Beliefnet on “Religulous”

Posted on October 4, 2008 at 8:00 am

Beliefnet bloggers speak out on Bill Maher’s new movie:
From Rabbi Brad Hirschfield of Windows and Doors:
or starters, let’s stop giving Maher credit for attacking all religion. He doesn’t.

Instead, Maher selects the worst of religion and compares it to the best of secularism — hardly a fair fight. But he does make some very important points in this wickedly funny, if totally lopsided analysis of religion. And it’s the people who will be most offended by what he has to say that should listen the most. Why? Because religion shouldn’t get a free pass and it certainly hasn’t earned one.

Maher doesn’t have to go far, or look too hard, to find examples of truly frightening versions of religion, versions which are likely to get most of us killed. In fact, more people are dying today in the name of religion than any time since the crusades. And the more religious you are, the more that should bother you. It’s up to the faithful to clean up the mess that we have too often made of faith.
Over on Idol Chatter, in addition to my review, they have Paul O’Donnell:

If you’re going to see one movie that prowls the religious landscape, asking difficult questions and taking potshots at crackpots, see Bill Maher’s “Religulous.” Maher is no theologian, and even his grasp of international relations isn’t always firm, but this documentary, directed by Larry Charles, mixes the timing of a Chaplin short with the acidity of a stand-up act. In other words, you’ll laugh a lot. You’ll laugh despite yourself, no matter what you believe.

and Kris Rasmussen:
There is plenty to satirize about religion. There is plenty to debate about religion. But Maher spends time offending those believers of all faiths who are easily offended or fearful and never engages with believers who aren’t afraid of clever banter, witty one-liners, and cheap shots. Not only is there not much sport in that, but, come to find out, there’s really not much entertainment value in it, either…How much more interesting–maybe even funny–could the movie have been if Bill had really had the courage to go toe-to-toe with some of the more charismatic and intellectual religious minds around? But then maybe his pre-prepared zingers wouldn’t have seemed quite so clever. That doesn’t seem to be a risk Maher was willing to take.
I wondered what Steven Waldman would say about Maher’s quotes from the founding fathers about religion, since he wrote a superb and meticulously researched book on the subject.
In the beginning of the movie, he offers this quote from our second president, John Adams: “This would be the best of all possible worlds, if there were no religion in it.”
Wow. That certainly provides stunning support for Maher’s thesis. Did Adams really mean that? Well, no. Here’s the full quote from Adams, which came in a letter to Thomas Jefferson, April 19, 1817:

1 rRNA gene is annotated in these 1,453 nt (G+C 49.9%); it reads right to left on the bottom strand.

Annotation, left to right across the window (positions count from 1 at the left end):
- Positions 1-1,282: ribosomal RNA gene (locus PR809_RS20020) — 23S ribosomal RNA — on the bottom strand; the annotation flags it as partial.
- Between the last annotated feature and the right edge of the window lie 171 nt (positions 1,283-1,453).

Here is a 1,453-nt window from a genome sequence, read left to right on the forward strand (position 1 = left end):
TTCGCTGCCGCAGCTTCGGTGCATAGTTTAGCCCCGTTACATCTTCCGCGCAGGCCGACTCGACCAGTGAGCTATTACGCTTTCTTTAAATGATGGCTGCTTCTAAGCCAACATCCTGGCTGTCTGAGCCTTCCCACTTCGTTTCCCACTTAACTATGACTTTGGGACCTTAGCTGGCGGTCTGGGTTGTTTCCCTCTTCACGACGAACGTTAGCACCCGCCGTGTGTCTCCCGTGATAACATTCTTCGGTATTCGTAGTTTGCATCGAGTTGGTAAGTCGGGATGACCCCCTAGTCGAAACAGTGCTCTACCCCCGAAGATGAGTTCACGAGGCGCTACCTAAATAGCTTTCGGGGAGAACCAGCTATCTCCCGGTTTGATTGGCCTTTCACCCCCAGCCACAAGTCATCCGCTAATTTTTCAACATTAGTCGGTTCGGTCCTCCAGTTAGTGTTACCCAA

“Twenty times in the course of my late reading, have I been upon the point of breaking out, ‘this would be the best of all possible worlds, if there were no religion in it.’!!! But in this exclamation I should have been as fanatical as Bryant or Cleverly . Without religion this world would be something not fit to be mentioned in polite society, I mean hell.”


Slightly different meaning when you see the rest of the quote, eh? Sort of makes one wonder how scrupulous Maher was with the rest of the editing. Perhaps this is an anomaly.

Or perhaps not — Maher is a provocateur, not a scholar.


Reverend Barry W. Lynn of Lynn vs. Sekelow:
Here is the fundamental flaw in the film. Most devout Muslims, Christians and Jews have long ago moved away from the very thinking Maher is criticizing. Believe me, I know how damaging to the Constitution and to freedom the views of the Christian Right would be if they became law. I’ve spent much of my life stopping this movement. I am acutely aware that the Christian Right is 18-20% of the American electorate. I also know that most of the rest of us Christians have no interest in the very things this film justifiably criticizes: we don’t want to “convert” gays to heterosexual bliss; we don’t want to stop women from exercising their own moral judgment about abortion (an issue given short shrift in Maher’s film). We are happy to concede that all of the Gospels give differing accounts of the life of Jesus (and that the earliest description of Jesus, in the book of Acts, just says he was born, lived and then died, not mentioning any resurrection) and know that such is the result of the all too human construction of a book decades, even centuries, after events ocurred…

The last few minutes of the film, though, contain the documentarian’s dagger to his own heart. Maher spends several minutes speaking to the camera about how we must stop all religion–presumably even Barry Lynn’s–because it will lead to nothing short of nuclear conflagration. As he speaks, the most violent Koranic and Biblical passages are emblazoned on the screen, often accompanied by the detonation of nuclear devices. We are told: this is the inevitable result of religion. DO YOU HEAR ME AUDIENCE OF PEOPLE NOT AS SMART AS I AM–THIS IS THE END OF THE WORLD! Look, to the extent this is a documentary it either makes its point in 90 minutes or its doesn’t. If you have to tell me what I’ve seen, it is you the filmmaker that has failed.

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